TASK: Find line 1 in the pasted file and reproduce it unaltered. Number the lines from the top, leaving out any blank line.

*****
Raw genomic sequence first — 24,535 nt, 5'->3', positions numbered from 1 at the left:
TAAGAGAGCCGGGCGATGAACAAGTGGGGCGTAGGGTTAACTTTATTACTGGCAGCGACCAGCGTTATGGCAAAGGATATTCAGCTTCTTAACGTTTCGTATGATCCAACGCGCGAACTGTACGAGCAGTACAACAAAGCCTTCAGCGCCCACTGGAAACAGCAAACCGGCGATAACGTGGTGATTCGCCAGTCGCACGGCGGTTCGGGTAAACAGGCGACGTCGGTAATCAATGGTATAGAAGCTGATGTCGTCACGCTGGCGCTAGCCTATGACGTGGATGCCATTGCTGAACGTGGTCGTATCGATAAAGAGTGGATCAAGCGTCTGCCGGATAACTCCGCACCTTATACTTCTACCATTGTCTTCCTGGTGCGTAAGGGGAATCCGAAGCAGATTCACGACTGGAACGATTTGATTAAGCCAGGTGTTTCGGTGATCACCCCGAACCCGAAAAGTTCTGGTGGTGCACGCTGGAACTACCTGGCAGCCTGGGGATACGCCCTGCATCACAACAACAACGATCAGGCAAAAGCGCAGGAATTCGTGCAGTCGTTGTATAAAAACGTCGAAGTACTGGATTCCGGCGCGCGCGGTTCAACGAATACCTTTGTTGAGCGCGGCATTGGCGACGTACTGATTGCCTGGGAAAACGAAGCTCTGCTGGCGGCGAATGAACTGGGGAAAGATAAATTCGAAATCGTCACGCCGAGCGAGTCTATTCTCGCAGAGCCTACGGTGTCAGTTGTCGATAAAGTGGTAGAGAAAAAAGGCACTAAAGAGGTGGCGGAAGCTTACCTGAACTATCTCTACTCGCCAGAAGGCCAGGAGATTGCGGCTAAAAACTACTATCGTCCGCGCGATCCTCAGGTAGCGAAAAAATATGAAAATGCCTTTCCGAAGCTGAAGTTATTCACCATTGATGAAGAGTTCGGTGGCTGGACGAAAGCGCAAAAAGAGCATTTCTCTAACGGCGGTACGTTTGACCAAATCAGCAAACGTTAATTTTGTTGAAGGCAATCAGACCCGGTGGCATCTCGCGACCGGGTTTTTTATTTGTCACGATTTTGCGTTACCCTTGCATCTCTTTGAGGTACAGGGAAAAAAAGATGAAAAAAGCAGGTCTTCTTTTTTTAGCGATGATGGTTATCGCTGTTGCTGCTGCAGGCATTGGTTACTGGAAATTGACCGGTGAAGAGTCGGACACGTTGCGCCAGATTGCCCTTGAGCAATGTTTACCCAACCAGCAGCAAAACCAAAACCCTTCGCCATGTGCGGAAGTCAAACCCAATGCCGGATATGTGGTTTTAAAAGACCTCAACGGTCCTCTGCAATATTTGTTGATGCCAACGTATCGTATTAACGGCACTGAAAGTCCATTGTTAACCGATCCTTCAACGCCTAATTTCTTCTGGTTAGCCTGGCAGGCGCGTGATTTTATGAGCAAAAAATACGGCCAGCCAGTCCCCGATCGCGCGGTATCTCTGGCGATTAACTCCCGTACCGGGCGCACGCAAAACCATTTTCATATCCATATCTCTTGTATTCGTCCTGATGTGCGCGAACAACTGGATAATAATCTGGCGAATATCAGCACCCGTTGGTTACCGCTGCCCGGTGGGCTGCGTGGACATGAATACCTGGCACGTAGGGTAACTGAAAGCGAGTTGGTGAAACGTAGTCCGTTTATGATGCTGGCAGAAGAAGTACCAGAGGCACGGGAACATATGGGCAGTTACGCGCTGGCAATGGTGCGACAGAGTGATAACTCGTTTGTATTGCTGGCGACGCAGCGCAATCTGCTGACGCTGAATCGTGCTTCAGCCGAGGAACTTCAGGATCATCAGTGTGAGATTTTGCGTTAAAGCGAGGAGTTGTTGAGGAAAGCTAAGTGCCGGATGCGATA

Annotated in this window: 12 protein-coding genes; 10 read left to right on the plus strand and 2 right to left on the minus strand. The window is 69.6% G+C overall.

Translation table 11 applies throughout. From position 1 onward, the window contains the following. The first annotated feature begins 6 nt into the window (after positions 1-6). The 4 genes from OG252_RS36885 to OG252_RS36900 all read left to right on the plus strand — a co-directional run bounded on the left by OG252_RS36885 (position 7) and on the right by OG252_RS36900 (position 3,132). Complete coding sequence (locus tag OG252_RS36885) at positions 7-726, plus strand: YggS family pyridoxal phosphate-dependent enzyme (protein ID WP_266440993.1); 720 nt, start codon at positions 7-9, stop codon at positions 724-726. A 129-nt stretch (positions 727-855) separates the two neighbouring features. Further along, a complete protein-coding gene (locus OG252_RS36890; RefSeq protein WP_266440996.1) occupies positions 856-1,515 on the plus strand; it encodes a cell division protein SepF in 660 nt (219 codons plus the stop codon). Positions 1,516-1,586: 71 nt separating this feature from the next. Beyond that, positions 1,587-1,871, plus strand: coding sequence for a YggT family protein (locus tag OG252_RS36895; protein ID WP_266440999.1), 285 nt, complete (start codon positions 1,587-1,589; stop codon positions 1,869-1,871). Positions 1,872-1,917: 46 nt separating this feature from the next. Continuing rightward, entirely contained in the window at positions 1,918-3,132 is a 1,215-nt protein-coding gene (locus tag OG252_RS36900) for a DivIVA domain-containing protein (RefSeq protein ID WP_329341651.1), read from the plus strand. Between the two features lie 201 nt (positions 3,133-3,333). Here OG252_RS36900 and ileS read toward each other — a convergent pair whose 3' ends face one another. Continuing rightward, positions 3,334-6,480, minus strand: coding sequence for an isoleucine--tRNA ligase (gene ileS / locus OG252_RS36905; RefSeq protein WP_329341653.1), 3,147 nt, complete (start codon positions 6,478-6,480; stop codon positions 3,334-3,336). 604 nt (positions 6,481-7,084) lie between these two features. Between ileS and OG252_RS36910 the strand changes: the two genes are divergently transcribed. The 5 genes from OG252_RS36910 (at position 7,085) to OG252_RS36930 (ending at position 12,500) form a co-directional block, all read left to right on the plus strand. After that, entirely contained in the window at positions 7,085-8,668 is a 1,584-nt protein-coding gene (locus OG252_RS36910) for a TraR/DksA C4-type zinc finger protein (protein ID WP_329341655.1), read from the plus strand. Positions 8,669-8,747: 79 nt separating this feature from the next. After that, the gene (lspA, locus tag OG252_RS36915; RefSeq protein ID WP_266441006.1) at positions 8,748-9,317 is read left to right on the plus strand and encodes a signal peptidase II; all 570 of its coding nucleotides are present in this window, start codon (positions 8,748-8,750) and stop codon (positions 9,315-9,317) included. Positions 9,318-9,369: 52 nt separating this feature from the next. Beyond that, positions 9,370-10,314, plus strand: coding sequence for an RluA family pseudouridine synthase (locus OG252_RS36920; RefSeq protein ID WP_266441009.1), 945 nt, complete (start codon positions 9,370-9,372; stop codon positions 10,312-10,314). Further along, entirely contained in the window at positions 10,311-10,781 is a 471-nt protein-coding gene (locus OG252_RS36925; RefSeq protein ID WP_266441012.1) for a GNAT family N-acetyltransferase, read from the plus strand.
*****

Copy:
Raw genomic sequence first — 24,535 nt, 5'->3', positions numbered from 1 at the left: